Wednesday, March 06, 2013
Monday, March 04, 2013
Scrutinize the Pharma-Doctor Complex
Two drug executives walked into a bar. No, this is not the start of a joke. The workers for Roche, a Swiss drugs firm, had been dining with doctors after a medical conference. At the bar, alleged an anonymous complaint in a recent report by a British industry watchdog, they bought the doctors drinks (“shots of varying colours flowed like hot lava”). One executive danced on stage, prompting bar staff to throw him out. Roche maintains its managers ran into the doctors and did not buy them drinks. But the evening hardly seems like the finest moment in the history of ties between doctors and drug companies.That relationship is a poorly regulated muddle. At one (beneficial) extreme, firms work with doctors to create new treatments. At the other end of the spectrum, firms bribe doctors to prescribe their drugs. America’s justice department has wrung huge settlements from companies over such charges. Between these poles is a lot of activity deemed standard by some, repugnant by others—and which is increasingly subject to new law. This month American regulators released rules to implement a so-called Sunshine law designed to improve transparency. France passed a similar law in 2011. Firms in Britain are planning voluntary disclosures. By 2015 more than 70% of drug sales will be in countries with such measures, according to Deloitte, a consultancy.
The Sunshine law, passed as part of Barack Obama’s health reform, is the first national requirement for transparency. Each year drug and device firms must disclose payments and other “transfers of value” to doctors. They must also report research fees and doctors’ investment interests. The first filing will appear on a public database by September 30th, 2014. The rule’s broader effects are uncertain. It does not limit firms’ interactions with doctors; it merely requires them to be reported. Certain marketing techniques, such as providing free drug samples, are exempt. And in some ways the law is already out of date. It regulates only doctors and some hospitals, not nurses, pharmacists or hospital bureaucrats who have a growing role in patients’ treatment. Nevertheless, the Sunshine law is likely to lead to at least one change. Firms already have data on each doctor’s prescriptions, points out Chris Wright of ZS Associates, a consultancy. The Sunshine law will also provide them with exhaustive data on how much they and their competitors spend to market drugs to that doctor. This will let firms track which type of marketing spurs the most prescriptions. Companies will not stop wooing doctors. They may simply get better at it.
Source - The Economist
Saturday, February 16, 2013
Oil and Vulgarity
It is time to end our oil nightmare - where a few people have won the lottery and are using their winnings to pillage the rest of the world and the rest are toiling for nothing and the planet is going to seed...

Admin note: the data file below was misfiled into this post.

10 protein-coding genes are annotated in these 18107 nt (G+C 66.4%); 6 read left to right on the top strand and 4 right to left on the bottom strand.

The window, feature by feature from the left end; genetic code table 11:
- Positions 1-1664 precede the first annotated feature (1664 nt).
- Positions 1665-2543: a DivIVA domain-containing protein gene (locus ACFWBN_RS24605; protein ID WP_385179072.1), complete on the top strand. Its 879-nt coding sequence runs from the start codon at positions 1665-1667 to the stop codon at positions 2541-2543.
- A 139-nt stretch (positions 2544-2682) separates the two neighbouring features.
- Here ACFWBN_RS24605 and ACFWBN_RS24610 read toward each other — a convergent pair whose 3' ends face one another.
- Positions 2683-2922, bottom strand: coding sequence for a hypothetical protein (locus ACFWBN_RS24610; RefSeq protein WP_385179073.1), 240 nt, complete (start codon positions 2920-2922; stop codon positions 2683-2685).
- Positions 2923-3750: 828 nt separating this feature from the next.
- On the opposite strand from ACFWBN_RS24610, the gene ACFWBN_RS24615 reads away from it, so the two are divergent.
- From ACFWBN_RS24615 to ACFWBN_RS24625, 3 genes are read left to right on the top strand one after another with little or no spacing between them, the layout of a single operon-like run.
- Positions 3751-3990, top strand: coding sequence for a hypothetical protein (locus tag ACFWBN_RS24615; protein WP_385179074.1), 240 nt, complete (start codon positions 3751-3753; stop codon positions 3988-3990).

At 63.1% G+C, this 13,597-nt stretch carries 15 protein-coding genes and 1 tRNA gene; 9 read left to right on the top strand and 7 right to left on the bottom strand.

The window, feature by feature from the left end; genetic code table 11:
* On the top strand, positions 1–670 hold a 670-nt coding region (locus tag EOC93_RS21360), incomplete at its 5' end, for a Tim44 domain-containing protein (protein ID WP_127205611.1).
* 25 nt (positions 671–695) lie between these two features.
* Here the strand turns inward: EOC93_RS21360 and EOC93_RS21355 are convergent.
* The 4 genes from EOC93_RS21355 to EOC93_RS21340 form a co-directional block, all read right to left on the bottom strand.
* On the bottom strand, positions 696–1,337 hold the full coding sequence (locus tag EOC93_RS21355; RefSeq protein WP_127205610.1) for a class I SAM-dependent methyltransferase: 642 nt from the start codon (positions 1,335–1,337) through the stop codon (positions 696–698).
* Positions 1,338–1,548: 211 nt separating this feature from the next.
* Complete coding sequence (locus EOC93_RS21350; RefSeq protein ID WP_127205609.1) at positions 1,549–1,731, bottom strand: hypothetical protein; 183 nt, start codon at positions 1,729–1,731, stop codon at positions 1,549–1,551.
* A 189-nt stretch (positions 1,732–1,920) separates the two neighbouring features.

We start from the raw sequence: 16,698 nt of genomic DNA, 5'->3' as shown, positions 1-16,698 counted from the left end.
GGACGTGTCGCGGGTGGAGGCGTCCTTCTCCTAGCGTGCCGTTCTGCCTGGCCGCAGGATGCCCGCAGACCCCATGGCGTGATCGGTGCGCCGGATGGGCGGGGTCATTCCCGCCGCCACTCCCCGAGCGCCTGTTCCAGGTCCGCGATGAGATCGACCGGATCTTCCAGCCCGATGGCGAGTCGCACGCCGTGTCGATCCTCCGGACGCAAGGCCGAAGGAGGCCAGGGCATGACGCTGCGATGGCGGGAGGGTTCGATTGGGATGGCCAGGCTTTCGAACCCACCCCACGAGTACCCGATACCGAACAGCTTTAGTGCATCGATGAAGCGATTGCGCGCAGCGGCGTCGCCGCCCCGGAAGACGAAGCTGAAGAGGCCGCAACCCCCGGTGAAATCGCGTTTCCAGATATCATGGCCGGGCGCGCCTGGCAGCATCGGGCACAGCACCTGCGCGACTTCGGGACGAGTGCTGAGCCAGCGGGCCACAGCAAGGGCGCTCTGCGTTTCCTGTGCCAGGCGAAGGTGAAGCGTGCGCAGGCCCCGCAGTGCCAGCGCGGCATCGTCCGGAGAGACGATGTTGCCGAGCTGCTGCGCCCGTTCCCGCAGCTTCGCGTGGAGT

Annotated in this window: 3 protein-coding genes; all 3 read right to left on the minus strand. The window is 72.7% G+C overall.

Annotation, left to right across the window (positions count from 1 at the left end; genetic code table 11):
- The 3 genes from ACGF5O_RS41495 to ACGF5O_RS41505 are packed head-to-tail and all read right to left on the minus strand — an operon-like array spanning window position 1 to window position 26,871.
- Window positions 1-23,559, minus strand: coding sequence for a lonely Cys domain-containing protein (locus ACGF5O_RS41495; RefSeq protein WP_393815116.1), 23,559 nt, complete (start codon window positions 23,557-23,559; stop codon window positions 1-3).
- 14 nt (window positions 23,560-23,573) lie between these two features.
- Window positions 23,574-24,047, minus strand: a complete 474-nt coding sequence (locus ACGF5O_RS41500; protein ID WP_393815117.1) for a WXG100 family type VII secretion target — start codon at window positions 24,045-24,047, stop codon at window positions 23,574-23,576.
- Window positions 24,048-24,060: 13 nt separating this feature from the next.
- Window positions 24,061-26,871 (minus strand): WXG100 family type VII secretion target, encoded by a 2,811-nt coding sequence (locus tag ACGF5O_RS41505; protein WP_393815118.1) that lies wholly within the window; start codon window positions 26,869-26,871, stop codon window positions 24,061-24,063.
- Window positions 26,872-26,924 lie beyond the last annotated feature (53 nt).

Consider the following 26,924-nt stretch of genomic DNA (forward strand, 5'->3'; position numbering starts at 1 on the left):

Saturday, February 09, 2013
Thursday, August 26, 2010
Sunday, July 25, 2010
What Your Hospital Does Not Want You To Know
Mainstreet.com offers a few essential facts about hospitals that you should know before you check in:
Stay Healthy in July
July is the most dangerous month to visit a hospital. That's the month when students graduate from medical school and start doing residencies at teaching hospitals. Deaths due to hospital medication errors spike by 10 percent in July.
Hospital Wait Times
Hospitals have terrible wait times, which may actually be endangering patients. Patients who need to be seen within 14 minutes of arriving ended up having to wait more than twice as long.
The Rise of Bedsores
In recent years, the number of hospital patients suffering from bedsores has increased significantly. In order to prevent them, ask your doctor or whoever is accompanying you to make sure that you change positions every couple hours, keep your skin clean and prop yourself up with pillows to relieve the pressure.
Risk of Infections
There are 1.7 million cases of hospital infections every year, and 99,000 deaths that are related to these infections.
Medical Identity Theft
To date, 1.5 million Americans have had their personal information stolen so that someone else can use your health care to cover their costs. At the moment, hospitals are struggling to deal with this problem.
Bills May Be Negotiable
Most Americans have been the victim of hospital bill shock at one point or another, but it's important to remember that sometimes these bills are negotiable. Some hospitals have been known to drop the price by a third or more.
Hospitals Scan Your Credit Reports
Some hospitals have taken up the controversial practice of looking at patient credit scores, credit card limits and even 401(k) information. The issue has raised privacy concerns among consumer advocacy groups.
Get to Know Your Anesthesiologist
An inept anesthesiologist can cause serious harm to a patient, including death in the worst case scenario. It's best that you request to interview anesthesiologists before your procedure so that you can feel confident you're getting the best care.
Dr. Mercola's Comments:
One of the reasons I am so passionate about sharing information about healthful eating, exercise, and stress management is because these basic strategies can help keep you out of the hospital.
There are plenty of reasons – health related or otherwise -- for wanting to avoid hospitals, and several valid ones are listed in the Main Street article above, from having your identity stolen to getting killed...
Over the past decade, health care settings have become increasingly dangerous, mainly because hospitals are prime breeding grounds for newer, deadly superbugs like MRSA and other serious infections. Other reasons include understaffing and human mistakes.
The Frightening Statistics of Hospital Infection Rates